I was looking for a picture of Jesus teaching the crowds from the boat. I happened across this version in black and white, and fairly abstract in rendering:
(Image courtesy of dwellingintheword.wordpress.com)
The story is in the Gospel of Luke:
Once while Jesus was standing beside the lake of Gennesaret, and the crowd was pressing in on him to hear the word of God, he saw two boats there at the shore of the lake; the fishermen had gone out of them and were washing their nets. He got into one of the boats, the one belonging to Simon, and asked him to put out a little way from the shore. Then he sat down and taught the crowds from the boat. When he had finished speaking, he said to Simon, “Put out into the deep water and let down your nets for a catch.” Simon answered, “Master, we have worked all night long but have caught nothing. Yet if you say so, I will let down the nets.” When they had done this, they caught so many fish that their nets were beginning to break. So they signaled their partners in the other boat to come and help them. And they came and filled both boats, so that they began to sink. But when Simon Peter saw it, he fell down at Jesus’ knees, saying, “Go away from me, Lord, for I am a sinful man!” For he and all who were with him were amazed at the catch of fish that they had taken; and so also were James and John, sons of Zebedee, who were partners with Simon. Then Jesus said to Simon, “Do not be afraid; from now on you will be catching people.” When they had brought their boats to shore, they left everything and followed him. (5:1-11 NRS)
The picture emphasized something to me; Jesus was not right against the shore. He had directed the fishermen to “put out a little way from the shore” (5:3), so there was distance between him and the crowd. It would have been a practical aspect of the story, since the distance would enable more people to see and hear him, but it is also a theological one. Jesus is not on the safety of the shore line; he is out in the water. Like Peter will learn, we must be willing to go out on the water, even walk upon it if Christ calls. First, Jesus came to the people and when they began to press in on him, he stepped back. Then he issued the call: Put out into deep water. We assume he was speaking just to Simon Peter, but, as Jesus does, maybe he’s speaking to us, too. We hear his words, but are we willing to follow his directions and go into deeper water? Christ does not send Simon Peter out into the deep alone either; he stays with him and goes along. Christ is not willing to send us anywhere where he is not willing to accompany us.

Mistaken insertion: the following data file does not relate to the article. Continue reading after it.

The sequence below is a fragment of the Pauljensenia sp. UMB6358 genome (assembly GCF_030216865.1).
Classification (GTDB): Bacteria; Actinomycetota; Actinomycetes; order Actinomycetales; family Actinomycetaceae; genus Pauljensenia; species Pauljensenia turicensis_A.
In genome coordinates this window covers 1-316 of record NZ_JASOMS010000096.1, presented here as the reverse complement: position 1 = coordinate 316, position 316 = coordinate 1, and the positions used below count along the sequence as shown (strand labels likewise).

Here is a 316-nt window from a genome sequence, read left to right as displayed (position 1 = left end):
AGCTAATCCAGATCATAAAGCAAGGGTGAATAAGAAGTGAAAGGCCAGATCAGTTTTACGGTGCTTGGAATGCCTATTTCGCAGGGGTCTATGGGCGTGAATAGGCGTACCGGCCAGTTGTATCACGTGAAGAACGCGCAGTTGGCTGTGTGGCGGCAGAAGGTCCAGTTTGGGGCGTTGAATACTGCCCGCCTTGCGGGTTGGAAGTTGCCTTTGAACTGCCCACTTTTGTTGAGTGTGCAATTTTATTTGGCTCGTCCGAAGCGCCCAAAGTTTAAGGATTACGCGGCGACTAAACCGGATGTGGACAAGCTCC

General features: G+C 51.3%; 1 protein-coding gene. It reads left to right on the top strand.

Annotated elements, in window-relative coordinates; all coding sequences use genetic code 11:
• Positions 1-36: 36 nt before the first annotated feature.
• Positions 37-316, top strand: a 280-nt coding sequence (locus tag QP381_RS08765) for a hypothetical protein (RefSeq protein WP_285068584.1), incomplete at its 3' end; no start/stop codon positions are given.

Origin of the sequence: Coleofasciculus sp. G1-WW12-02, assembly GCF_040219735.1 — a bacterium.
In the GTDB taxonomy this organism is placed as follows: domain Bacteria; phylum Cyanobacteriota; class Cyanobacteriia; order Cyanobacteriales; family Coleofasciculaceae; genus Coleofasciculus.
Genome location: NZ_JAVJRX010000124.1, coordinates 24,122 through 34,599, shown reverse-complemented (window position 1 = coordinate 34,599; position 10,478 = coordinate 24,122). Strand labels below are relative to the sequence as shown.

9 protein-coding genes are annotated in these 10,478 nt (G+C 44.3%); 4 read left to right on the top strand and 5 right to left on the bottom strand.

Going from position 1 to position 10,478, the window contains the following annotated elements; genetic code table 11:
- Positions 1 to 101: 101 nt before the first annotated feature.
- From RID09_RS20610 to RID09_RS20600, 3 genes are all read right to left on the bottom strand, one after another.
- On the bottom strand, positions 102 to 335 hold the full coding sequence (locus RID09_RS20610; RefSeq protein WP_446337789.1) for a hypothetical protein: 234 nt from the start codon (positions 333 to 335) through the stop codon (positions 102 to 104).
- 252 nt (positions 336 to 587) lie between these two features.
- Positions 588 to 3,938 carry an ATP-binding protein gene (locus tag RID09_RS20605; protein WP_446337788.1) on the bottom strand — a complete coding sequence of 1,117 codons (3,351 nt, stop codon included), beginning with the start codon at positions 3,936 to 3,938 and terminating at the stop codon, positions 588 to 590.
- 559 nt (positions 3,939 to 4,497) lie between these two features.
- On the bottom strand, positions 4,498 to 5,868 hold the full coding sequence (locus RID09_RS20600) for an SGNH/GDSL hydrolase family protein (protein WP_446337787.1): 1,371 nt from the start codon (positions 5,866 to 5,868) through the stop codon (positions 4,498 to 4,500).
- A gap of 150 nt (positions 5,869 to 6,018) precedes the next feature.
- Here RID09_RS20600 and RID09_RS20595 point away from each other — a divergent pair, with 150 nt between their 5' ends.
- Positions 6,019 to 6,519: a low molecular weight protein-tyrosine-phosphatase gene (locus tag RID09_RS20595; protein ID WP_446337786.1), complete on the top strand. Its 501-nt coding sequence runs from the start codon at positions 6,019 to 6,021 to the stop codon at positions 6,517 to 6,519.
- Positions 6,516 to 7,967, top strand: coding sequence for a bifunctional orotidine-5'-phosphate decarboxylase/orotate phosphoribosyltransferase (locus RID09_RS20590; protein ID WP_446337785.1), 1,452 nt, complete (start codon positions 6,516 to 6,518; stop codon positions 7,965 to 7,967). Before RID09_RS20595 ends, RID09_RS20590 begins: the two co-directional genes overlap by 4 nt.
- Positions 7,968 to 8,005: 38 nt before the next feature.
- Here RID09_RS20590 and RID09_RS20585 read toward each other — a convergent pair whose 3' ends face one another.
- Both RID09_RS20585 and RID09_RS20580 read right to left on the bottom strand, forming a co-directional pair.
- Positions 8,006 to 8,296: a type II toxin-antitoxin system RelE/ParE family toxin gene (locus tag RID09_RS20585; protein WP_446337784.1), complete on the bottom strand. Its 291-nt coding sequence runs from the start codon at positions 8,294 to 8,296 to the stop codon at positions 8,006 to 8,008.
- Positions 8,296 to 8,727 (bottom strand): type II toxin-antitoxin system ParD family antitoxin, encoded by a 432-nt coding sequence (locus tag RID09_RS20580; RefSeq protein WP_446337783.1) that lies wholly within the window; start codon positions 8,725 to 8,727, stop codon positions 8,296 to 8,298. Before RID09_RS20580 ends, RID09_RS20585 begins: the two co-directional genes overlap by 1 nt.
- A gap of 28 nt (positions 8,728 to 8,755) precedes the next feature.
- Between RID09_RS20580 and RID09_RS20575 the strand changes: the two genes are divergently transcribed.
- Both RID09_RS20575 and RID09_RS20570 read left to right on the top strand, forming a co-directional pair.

Jesus sets a high standard in this scripture. He demands that we leave the safety of our lives if we really want to see and hear him. If we want to get near and get to know Jesus, then we have to be willing to take risks. It’s the standard of discipleship. Of the entire crowd gathered and learning from Jesus that day, only three are mentioned in scripture as becoming followers of Christ. Only Simon Peter, James, and John will become fishers of people. Unfortunately, for whatever reason, the vast amount of people will not meet Jesus’ standards, not because they are unreachable, but because they are unwilling to try.
So many of the people in the image above are lounging around, sitting on their tushes. They are willing to wait around and listen for a little while, but they are not going to get up and go out. It’s comfortable on the shore. It’s nice where they are. They are content with what they have. They aren’t going to leave everything and follow Jesus. He’s nice, but not that nice. They’ll wait around for the next guy to come by who has an easier standard to meet, maybe even a happier message to preach. Maybe the next guy will tell us about how God wants us all to be rich and happy. But not Jesus. The Christ knows what a difficult journey being a follower will be. There will be demands, high standards, and perils along the way. Will it be worth it? For some, yes. For many, no. You have to be committed to Christ. How committed? Willing to do whatever Jesus calls us to do comes to mind. Love those who persecute you for following him. Love the enemies you will make out of your family and friends for your unwavering faith and commitment because it will mean choosing Jesus over them at times. Speaking the truth in love and being willing to stand firm even when others threaten you, even if they threaten you with physical violence.
The standards are high, but so are the stakes. What is at stake? Eternity. Salvation. Relationship with God Almighty. Redemption from our sinfulness and forgiveness of our sins. A life lived out of selflessness rather than selfishness. The Gospel. The Cross. The empty tomb. The Resurrection. The Grace of God. What’s not at stake when you’re a follower of Jesus the Christ?? You can stay on the shore and value your safety above all. Or you can go out into deep water where safety is fleeting, but Christ is sure. If you stay on the shore, you will always be looking out and always be watching instead of living. Our eternity will reflect that choice. We can be living eternal life with Jesus, or we can be on the outside looking in. The highest of stakes necessitates high standards.
Jesus has high standards. Do you?
Son of God and God Incarnate,
You come to us expecting our best.
You push us beyond our own motivation.
Your standards lead to glory,
Not for us, but for you.
May we hear and follow you wherever you lead us.
Let not our fear become reason to abandon you.
We must be ready to get our feet wet and our hands dirty,
For the sins of this world need to be cleansed.
In the process we will find ourselves made clean by you.
Let our journey begin, one step at a time,
Until we are running by your side.